Training Strengthens Care for People with Substance Use Disorder
Dr. Paul Vinsel.
Part I: Patient-centered Treatment of Substance Use Disorder
Substance use disorder (SUD) touches every community within the U.S., and Maine is no different with a total of 504 deaths related to overdoses in 2020, a 33% increase from 2019. Of those 504 deaths, 83% were caused by opioids, and the year-over-year increase was largely driven by nonpharmaceutical drugs, primarily fentanyl, according to the Maine Drug Death Report.
Because of SUD’s consistent, increasing harm in rural communities, there is also an increased need for helping those in recovery. MCD Global Health’s Rural Behavioral Workforce Center (RBHWC) offers numerous training opportunities and resources to support Maine’s capacity to meet the growing need.
The RBHWC offers training opportunities for those with lived experience of SUD, providers, prescribers, and other health workers. Two participants of the most recent ECHO® Training on Medications for Opioid Use Disorder (MOUD) shared their experiences from the training and how it impacted their work in helping those in recovery.
The first of these stories is from Dr. Paul Vinsel, a physician who works in addiction medicine at Tri-County Mental Health Services in the small coastal town of West Bath, Maine, about 40 miles north of Portland,
His work involves traveling to provide addiction services to patients living in Lewiston, Farmington, Rumford, Bridgton, and Oxford.
“Every community is a little different; they have their own flavor,” he described.
Prior to his current role, he worked in emergency medicine for 36 years in the U.S. Army, New York, Vermont, and Maine and remembers in the ‘90s feeling pressure to prescribe opioids to patients who had both severe and moderate, acute and chronic pain.
“I remember speaking to a colleague of mine in the emergency department during that time, and we both just looked at each other and said, ‘If this keeps up, we’re going to have a whole generation addicted to opioids,” Paul said. “And we were right.”
Feeling “helpless to stop it,” he began to see a vast increase of opioid-related overdoses in his communities.
“I realized then that when people died of addiction, they just vanish,” he said. “It's as if they just fell off the face of the Earth, and that was really painful to me.”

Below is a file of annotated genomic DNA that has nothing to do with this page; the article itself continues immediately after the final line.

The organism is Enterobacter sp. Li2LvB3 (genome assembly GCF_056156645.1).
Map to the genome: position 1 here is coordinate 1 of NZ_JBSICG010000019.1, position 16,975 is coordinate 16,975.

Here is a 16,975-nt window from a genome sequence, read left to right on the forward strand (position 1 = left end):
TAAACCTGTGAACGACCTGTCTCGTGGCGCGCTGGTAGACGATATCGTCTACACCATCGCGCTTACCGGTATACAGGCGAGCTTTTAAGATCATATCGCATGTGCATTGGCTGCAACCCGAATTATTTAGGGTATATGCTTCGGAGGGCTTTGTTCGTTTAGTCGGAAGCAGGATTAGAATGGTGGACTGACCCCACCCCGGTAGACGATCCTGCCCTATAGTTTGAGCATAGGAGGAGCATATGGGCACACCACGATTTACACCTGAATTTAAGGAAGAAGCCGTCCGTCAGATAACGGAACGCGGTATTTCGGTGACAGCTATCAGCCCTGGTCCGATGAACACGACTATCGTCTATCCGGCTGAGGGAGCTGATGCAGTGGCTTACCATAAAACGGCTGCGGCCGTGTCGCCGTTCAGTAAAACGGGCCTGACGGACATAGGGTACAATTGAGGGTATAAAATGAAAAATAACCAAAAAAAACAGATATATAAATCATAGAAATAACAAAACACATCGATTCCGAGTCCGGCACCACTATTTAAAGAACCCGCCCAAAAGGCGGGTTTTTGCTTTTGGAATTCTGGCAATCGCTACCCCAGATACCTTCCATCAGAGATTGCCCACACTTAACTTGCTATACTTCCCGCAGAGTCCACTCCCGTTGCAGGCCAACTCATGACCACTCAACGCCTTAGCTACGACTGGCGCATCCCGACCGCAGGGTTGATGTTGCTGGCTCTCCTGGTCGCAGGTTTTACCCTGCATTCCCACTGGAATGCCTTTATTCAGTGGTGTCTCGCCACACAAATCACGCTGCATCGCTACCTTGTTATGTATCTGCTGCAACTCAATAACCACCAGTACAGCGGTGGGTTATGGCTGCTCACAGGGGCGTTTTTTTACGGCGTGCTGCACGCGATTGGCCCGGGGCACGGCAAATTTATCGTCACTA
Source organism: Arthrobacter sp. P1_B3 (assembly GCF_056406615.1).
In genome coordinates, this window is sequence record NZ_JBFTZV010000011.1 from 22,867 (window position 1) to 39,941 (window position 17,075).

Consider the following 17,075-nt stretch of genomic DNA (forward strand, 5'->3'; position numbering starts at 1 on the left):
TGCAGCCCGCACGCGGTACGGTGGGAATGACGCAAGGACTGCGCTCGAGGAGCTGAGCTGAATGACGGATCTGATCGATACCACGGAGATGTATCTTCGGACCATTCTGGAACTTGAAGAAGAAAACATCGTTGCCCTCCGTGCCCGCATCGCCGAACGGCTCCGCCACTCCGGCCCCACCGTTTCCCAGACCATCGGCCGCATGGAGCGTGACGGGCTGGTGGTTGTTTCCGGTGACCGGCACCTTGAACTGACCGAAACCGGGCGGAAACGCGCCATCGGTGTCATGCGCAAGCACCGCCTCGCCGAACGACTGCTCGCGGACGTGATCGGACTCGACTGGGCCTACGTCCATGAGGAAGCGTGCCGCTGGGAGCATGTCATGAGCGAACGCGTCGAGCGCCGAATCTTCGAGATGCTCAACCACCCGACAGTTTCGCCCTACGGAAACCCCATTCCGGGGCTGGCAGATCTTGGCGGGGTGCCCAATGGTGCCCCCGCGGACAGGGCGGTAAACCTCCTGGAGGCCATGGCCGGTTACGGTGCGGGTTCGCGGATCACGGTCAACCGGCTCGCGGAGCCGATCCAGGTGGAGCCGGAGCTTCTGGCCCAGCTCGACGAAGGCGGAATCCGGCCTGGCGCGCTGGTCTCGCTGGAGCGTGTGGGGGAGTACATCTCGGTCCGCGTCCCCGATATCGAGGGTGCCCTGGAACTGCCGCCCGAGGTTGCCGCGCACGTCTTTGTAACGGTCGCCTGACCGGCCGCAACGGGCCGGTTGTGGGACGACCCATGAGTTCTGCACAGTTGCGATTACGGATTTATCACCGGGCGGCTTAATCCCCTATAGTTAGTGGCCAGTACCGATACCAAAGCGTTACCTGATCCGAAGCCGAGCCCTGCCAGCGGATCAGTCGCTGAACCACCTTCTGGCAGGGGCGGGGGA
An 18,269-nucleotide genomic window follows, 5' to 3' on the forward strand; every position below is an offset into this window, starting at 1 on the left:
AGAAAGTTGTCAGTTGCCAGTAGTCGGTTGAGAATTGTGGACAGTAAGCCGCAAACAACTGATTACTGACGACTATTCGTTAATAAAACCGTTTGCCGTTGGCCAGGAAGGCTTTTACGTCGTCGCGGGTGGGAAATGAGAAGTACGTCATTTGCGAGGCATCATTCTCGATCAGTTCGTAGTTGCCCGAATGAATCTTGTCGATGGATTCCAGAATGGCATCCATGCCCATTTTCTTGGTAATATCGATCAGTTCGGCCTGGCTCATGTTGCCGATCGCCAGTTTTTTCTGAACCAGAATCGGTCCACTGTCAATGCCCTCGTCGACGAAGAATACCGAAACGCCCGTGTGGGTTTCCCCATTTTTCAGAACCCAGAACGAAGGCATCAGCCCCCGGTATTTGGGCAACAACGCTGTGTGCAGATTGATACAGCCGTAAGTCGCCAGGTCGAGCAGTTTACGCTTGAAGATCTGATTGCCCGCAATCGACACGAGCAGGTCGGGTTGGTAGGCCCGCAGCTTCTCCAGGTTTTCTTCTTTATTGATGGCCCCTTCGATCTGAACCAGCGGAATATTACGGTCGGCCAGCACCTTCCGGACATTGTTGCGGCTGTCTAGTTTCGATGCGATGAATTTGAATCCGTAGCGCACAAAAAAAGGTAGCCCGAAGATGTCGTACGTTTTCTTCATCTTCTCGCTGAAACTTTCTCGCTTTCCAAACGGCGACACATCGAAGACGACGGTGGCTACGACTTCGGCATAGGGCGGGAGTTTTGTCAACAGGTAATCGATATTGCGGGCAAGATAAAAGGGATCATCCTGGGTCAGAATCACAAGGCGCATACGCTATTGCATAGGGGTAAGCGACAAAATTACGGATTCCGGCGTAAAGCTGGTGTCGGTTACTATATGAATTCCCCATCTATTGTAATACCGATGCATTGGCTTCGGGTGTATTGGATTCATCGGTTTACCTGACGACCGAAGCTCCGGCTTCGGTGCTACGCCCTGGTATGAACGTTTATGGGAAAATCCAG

That’s when Paul made the decision to change direction toward treating opioid use disorder (OUD). He went to numerous conferences, conferred with other physicians who treated people with addiction, and began his path to addiction medicine.
As part of his continuing education, Paul participated in the MOUD ECHO® Training offered by MCD’s RBHWC.
The free MOUD ECHO® training involves one-hour, virtual meetings that occur twice a month for six months. It follows the Project ECHO® model where subject-matter experts from different areas of behavioral health, public health and health care come together to share knowledge and discuss their experiences in the field with one another. This particular training focuses on risk reduction and safe management of medications used for the chronic condition.
Paul referred to it as “excellent education” and that it helped him deal with some very difficult and complicated cases.
“Presenting them as a case presentation at the ECHO® allowed me to work through it by hearing other recommendations,” he described. “We had people, we had physicians, we had counselors, we had people with lived experience all in the same group sharing knowledge and experiences.”
To Paul, what it boils down to is decreasing stigma of SUD and OUD with health care staff.
“I really feel that the answer to getting people into treatment is not me. It's not getting them to see an addiction specialist. It's getting them into their primary care provider,” he said. “Anyone can prescribe these medications, and the only barrier to primary care physicians prescribing this for their patients is stigma.”
In addition, a vital reminder that Paul received from the training was to focus on patient-centered care.
“This is tremendously rewarding work,” Paul said. “I've had so much fun watching my patients in recovery, watching their lives improve [as they receive treatment]. They can get jobs, they can get back with their families for the first time, they get a regular paycheck for the first time in a long time.
“As you're doing treatment with patients, you often get caught up in the details of the appointment and sometimes lose the big picture. You're more focused on getting the dosage right and other things, but patient-centered care is most important because listening to the patient and asking them, ‘What should we do from here?’ And they usually know. Going through the cases in the ECHO® training reminded me to make sure I was doing that, and it was very helpful.”
Paul plans to attend the 2024 MOUD ECHO® Training that runs from January 12 through June 28. Anyone can join the training at any time when it is offered.